Delta Variant makes masks in schools a hot topic for eastern Carolina parents
GREENVILLE, N.C. (WITN) - School boards in eastern North Carolina will meet soon to discuss the decision of whether or not to require masks for all students in schools this school year.
In his press conference Wednesday, Governor Roy Cooper gave his position on the topic, saying he felt that schools with children in grades kindergarten through eighth grade should be required to wear masks regardless of whether or not they have been vaccinated. Parents in the east have differing opinions. Many are saying that it should be left up to the parents and families on the decision to wear masks. Others say that it is better to wear masks to err on the side of caution.
“He didn’t necessarily love wearing a mask, but he did it and the teachers did a good job at following the CDC guidelines to keep the kids safe,” said Kelly Weaver, a mother of three who says her son had to wear a mask in school last school year. Weaver went on to say that wearing a mask didn’t affect her son’s learning experience.
Some parents like Amy Andrews, who says she has children both above and below the vaccination age say she understands both sides of the argument. When asked how she feels about the masks, Andrews said, “I don’t like wearing a mask no one really loves it,” but in the wake of the Delta variant of COVID-19 now affecting those who are both vaccinated and unvaccinated says, “It’s concerning that someone without a mask, even vaccinated people, can pass on something to her so we want to be as preventative as possible.”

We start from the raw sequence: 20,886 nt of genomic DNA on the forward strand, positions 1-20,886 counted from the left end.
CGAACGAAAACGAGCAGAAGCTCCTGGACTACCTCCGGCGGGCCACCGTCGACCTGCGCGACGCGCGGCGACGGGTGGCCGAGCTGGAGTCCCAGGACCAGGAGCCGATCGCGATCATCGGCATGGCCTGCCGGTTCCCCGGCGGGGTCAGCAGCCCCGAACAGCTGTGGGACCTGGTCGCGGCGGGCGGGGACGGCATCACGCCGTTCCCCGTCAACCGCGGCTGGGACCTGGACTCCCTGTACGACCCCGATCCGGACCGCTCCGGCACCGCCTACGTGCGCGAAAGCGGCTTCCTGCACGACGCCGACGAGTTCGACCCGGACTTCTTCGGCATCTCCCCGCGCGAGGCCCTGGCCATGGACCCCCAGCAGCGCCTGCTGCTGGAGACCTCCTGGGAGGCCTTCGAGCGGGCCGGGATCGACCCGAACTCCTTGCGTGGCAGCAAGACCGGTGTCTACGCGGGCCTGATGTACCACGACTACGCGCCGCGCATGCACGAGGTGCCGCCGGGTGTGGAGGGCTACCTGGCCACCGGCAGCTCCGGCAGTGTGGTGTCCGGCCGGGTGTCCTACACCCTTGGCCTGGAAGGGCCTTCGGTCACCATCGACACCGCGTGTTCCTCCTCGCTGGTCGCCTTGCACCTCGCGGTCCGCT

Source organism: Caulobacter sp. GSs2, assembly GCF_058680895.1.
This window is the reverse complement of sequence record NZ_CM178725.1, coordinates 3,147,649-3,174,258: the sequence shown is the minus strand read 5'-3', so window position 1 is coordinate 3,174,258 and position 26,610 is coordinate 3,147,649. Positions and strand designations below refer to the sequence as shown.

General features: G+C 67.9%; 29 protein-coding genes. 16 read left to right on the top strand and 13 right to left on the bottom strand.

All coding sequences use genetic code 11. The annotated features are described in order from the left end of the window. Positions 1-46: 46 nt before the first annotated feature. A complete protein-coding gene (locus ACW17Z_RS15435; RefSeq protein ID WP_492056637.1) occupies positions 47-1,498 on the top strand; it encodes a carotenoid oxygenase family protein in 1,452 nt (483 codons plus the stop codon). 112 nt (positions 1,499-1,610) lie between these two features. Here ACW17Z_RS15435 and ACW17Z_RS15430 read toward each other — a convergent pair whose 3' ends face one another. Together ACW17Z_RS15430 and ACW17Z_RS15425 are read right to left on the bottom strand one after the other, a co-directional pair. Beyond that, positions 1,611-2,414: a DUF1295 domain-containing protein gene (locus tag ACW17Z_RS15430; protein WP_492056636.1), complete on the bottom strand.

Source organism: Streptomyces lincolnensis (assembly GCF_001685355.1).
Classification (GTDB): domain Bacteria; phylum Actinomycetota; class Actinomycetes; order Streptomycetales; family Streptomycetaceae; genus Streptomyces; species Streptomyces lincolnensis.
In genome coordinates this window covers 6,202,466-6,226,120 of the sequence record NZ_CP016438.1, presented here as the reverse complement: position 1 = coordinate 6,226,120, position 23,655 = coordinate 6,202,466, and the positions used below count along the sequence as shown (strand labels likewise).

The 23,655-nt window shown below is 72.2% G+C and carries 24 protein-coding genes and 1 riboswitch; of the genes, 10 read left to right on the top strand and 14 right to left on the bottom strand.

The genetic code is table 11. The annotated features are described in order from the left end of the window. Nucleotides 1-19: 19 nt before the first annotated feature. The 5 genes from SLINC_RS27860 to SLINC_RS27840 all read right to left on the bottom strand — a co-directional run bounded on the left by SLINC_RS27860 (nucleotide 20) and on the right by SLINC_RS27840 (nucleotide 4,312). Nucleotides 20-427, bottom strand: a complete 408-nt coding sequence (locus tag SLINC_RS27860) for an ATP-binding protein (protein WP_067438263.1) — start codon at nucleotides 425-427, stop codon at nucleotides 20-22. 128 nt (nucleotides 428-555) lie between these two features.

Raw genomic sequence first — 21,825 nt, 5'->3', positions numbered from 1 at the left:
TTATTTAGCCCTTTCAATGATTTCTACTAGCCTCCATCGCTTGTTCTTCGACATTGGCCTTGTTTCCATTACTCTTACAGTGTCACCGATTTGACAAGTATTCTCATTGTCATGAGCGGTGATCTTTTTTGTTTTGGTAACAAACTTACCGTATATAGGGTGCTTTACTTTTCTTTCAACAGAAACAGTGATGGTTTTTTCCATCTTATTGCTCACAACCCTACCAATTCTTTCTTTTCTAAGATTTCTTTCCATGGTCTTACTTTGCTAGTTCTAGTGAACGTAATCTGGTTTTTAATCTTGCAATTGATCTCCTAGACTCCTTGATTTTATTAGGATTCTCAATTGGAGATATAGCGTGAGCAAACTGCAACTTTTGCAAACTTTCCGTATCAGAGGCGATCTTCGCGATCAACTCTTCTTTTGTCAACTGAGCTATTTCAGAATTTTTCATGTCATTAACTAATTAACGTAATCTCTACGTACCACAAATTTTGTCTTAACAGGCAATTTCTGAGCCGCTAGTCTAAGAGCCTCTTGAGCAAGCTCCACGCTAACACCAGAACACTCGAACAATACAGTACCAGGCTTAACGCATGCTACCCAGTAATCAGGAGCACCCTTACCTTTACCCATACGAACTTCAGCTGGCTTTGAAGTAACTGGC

With the recent guidance by the state still fresh, most of the public school boards in the east have yet to finalize new mask protocols for the upcoming school year, but school boards like Onslow County’s say, “We want to make sure we’re providing a safe environment for our students and staff that’s going to be respectful of what our community is wanting to see as we move back into reopening and starting school back up in August.” Brent Anderson of the Onslow County School Board, says that the school board has proposals for new protocols they will review in upcoming board meetings.
Health professionals like Whitney Jezec, of the Onslow County Public Health Department, are urging parents to prioritize getting their children vaccinated in time for their children to have full efficacy by the beginning of the school year regardless of their respective school boards ruling.
“That window is closing very quickly. School starts on the 23rd of August, and you want them fully vaccinated by the 23rd and you want them to be that 14th day you need to get in now,” said Jezec.
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